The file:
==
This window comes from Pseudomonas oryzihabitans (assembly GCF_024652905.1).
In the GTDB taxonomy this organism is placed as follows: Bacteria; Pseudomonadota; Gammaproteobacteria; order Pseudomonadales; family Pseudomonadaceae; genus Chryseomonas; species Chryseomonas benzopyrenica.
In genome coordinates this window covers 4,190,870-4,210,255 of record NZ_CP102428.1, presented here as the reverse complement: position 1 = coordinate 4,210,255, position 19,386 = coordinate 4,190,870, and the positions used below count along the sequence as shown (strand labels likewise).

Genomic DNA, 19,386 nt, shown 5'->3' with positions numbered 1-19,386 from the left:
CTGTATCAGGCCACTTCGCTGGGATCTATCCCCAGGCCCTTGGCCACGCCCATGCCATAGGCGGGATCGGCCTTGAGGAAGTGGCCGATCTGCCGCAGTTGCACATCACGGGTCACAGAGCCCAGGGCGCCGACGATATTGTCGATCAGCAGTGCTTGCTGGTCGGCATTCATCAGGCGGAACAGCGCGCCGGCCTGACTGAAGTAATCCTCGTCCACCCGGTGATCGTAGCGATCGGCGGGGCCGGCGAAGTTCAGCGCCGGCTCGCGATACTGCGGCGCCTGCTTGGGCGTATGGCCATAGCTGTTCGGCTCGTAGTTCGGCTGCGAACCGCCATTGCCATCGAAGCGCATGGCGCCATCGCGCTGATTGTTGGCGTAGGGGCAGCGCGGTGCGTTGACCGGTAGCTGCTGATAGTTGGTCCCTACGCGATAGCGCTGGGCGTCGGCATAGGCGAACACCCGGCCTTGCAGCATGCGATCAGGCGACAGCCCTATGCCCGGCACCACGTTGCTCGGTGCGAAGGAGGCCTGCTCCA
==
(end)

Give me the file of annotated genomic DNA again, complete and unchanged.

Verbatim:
This window comes from Pseudomonas oryzihabitans (assembly GCF_024652905.1).
In the GTDB taxonomy this organism is placed as follows: Bacteria; Pseudomonadota; Gammaproteobacteria; order Pseudomonadales; family Pseudomonadaceae; genus Chryseomonas; species Chryseomonas benzopyrenica.
In genome coordinates this window covers 4,190,870-4,210,255 of record NZ_CP102428.1, presented here as the reverse complement: position 1 = coordinate 4,210,255, position 19,386 = coordinate 4,190,870, and the positions used below count along the sequence as shown (strand labels likewise).

Genomic DNA, 19,386 nt, shown 5'->3' with positions numbered 1-19,386 from the left:
CTGTATCAGGCCACTTCGCTGGGATCTATCCCCAGGCCCTTGGCCACGCCCATGCCATAGGCGGGATCGGCCTTGAGGAAGTGGCCGATCTGCCGCAGTTGCACATCACGGGTCACAGAGCCCAGGGCGCCGACGATATTGTCGATCAGCAGTGCTTGCTGGTCGGCATTCATCAGGCGGAACAGCGCGCCGGCCTGACTGAAGTAATCCTCGTCCACCCGGTGATCGTAGCGATCGGCGGGGCCGGCGAAGTTCAGCGCCGGCTCGCGATACTGCGGCGCCTGCTTGGGCGTATGGCCATAGCTGTTCGGCTCGTAGTTCGGCTGCGAACCGCCATTGCCATCGAAGCGCATGGCGCCATCGCGCTGATTGTTGGCGTAGGGGCAGCGCGGTGCGTTGACCGGTAGCTGCTGATAGTTGGTCCCTACGCGATAGCGCTGGGCGTCGGCATAGGCGAACACCCGGCCTTGCAGCATGCGATCAGGCGACAGCCCTATGCCCGGCACCACGTTGCTCGGTGCGAAGGAGGCCTGCTCCA